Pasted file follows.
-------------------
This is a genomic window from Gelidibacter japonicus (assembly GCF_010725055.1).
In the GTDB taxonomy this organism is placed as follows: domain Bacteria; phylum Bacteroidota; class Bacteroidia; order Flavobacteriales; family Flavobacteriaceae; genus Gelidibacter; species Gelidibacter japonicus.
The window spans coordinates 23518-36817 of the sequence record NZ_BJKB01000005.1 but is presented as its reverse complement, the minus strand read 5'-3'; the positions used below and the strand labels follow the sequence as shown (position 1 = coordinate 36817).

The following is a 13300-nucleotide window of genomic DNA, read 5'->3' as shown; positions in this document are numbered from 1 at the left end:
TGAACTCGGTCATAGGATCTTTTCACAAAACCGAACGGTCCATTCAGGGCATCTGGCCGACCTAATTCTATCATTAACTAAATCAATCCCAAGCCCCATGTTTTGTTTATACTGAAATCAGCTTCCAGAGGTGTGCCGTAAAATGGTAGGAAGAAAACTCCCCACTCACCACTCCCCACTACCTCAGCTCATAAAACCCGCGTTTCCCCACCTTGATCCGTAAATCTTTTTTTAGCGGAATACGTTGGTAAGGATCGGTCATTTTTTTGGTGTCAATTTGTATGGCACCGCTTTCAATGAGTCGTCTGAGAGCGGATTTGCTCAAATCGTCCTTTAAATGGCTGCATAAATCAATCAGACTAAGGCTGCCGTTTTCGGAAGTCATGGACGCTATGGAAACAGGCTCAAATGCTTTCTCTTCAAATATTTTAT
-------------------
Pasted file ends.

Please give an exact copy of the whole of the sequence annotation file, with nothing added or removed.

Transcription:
This is a genomic window from Gelidibacter japonicus (assembly GCF_010725055.1).
In the GTDB taxonomy this organism is placed as follows: domain Bacteria; phylum Bacteroidota; class Bacteroidia; order Flavobacteriales; family Flavobacteriaceae; genus Gelidibacter; species Gelidibacter japonicus.
The window spans coordinates 23518-36817 of the sequence record NZ_BJKB01000005.1 but is presented as its reverse complement, the minus strand read 5'-3'; the positions used below and the strand labels follow the sequence as shown (position 1 = coordinate 36817).

The following is a 13300-nucleotide window of genomic DNA, read 5'->3' as shown; positions in this document are numbered from 1 at the left end:
TGAACTCGGTCATAGGATCTTTTCACAAAACCGAACGGTCCATTCAGGGCATCTGGCCGACCTAATTCTATCATTAACTAAATCAATCCCAAGCCCCATGTTTTGTTTATACTGAAATCAGCTTCCAGAGGTGTGCCGTAAAATGGTAGGAAGAAAACTCCCCACTCACCACTCCCCACTACCTCAGCTCATAAAACCCGCGTTTCCCCACCTTGATCCGTAAATCTTTTTTTAGCGGAATACGTTGGTAAGGATCGGTCATTTTTTTGGTGTCAATTTGTATGGCACCGCTTTCAATGAGTCGTCTGAGAGCGGATTTGCTCAAATCGTCCTTTAAATGGCTGCATAAATCAATCAGACTAAGGCTGCCGTTTTCGGAAGTCATGGACGCTATGGAAACAGGCTCAAATGCTTTCTCTTCAAATATTTTAT